The main reason why so many Americans thought that slavery was so close to extinction in America was because they thought it was so wrong. Everywhere in the Western hemisphere, slavery was dependent on the constant importation of slaves from Africa – except for most of North America. They thought that the slave trade itself would end and thus end slavery. But some in the Upper South thought that the abolition of the slave trade would not end slavery because of the current problem with slaves already in captivity. Northerners didn’t appreciate that slavery in the South was a healthy, vigorous and expansive institution.. The Constitution drafted in 1787, gave South Carolina and Georgia 20 years to import more slaves from abroad. Most people thought that the Congress would end the slave trade in 1808, ending slavery itself. In fact, all states except South Carolina, stopped importing slaves on their own during the 1790s.

With slavery disappearing steadily in the North and continuing in the South, the U.S. was moving in two opposite directions.

The Failure of the Constitution

The Constitution of 1787 had a clause that counted slaves as three-fourths of a person in levying taxes and for assessing representation in the House of Representatives and the Electoral College. The federal government had seldom taxed people directly and was unlikely to do so quite often. Therefore, representation was a big issue that people had at that time. In the Constitutional Convention that year, aristocratic Gouverneur Morris criticized the three-fifths clause as unjust and that it gave the slave states an excuse to import more slaves. But the Convention overwhelmingly rejected his call to not count slaves at all in reapportionment and taxing. Only New Jersey voted for it. After the proposal was defeated, there was another that slaves be counted as a whole person but that one was defeated as well. Caught between the proposal to counting the slaves fully and not counting them, the Convention wrote the three-fifths compromise into the Constitution. Most Northern Federalists accepted the compromise as a reluctant necessity in order to keep the South in the Union. But with the rise of the Democratic-Republican opposition in the 1790’s that elected Jefferson president and dominated Congress in 1800, the Federalists changed their minds. They realized that the Democratic-Republican Party was Southern based and that it depended on the slave-holding leadership. Since Jefferson had won with 82% of the electoral vote of slave states, and only 27% of Northern states, Federalists had reason to fear that the South was starting to control the U.S. The Federalists started to think that the South’s over-representation in Congress and the Electoral College made them feel displaced in the national government.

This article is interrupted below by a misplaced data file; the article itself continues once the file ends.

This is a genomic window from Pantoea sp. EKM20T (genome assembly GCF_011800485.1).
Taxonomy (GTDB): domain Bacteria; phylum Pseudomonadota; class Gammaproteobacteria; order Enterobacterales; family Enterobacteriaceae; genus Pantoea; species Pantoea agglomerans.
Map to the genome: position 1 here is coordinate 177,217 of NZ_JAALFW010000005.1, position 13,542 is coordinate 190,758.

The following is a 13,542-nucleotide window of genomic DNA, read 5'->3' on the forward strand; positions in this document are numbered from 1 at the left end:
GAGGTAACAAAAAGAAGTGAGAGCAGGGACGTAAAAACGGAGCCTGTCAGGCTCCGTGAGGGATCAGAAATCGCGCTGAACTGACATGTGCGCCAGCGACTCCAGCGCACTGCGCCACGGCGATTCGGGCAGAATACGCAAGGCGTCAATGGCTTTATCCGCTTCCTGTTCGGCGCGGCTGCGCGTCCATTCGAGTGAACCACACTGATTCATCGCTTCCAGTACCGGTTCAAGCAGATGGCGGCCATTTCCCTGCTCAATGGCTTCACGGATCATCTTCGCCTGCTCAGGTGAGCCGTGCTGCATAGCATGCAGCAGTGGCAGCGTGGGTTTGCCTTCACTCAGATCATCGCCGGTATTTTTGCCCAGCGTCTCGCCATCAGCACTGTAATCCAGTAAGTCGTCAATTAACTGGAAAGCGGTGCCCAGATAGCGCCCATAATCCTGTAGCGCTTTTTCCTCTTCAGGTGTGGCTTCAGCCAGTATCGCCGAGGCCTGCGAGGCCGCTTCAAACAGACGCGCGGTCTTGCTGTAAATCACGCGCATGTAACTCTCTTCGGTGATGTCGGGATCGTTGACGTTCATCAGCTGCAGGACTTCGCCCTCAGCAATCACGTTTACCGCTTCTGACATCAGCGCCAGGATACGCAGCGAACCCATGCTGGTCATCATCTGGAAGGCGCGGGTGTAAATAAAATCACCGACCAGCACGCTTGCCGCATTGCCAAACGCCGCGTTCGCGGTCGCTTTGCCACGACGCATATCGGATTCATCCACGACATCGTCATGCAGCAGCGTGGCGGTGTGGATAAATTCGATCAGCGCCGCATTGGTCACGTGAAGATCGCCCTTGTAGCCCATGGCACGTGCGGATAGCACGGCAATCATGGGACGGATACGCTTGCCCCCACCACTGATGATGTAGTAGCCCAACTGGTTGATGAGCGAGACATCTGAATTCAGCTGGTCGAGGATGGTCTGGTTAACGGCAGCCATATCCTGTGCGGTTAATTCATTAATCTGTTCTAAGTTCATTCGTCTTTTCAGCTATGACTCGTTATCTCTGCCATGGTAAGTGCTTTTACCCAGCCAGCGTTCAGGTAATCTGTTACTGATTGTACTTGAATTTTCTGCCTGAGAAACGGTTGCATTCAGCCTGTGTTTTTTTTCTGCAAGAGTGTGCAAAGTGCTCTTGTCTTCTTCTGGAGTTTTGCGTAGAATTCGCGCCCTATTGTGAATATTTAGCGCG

References:

  1. Wood, Gordon S. Empire of Liberty – A History of the Early Republic, 1789-1815. 2009. Pages 519, 524 -526, 532-533.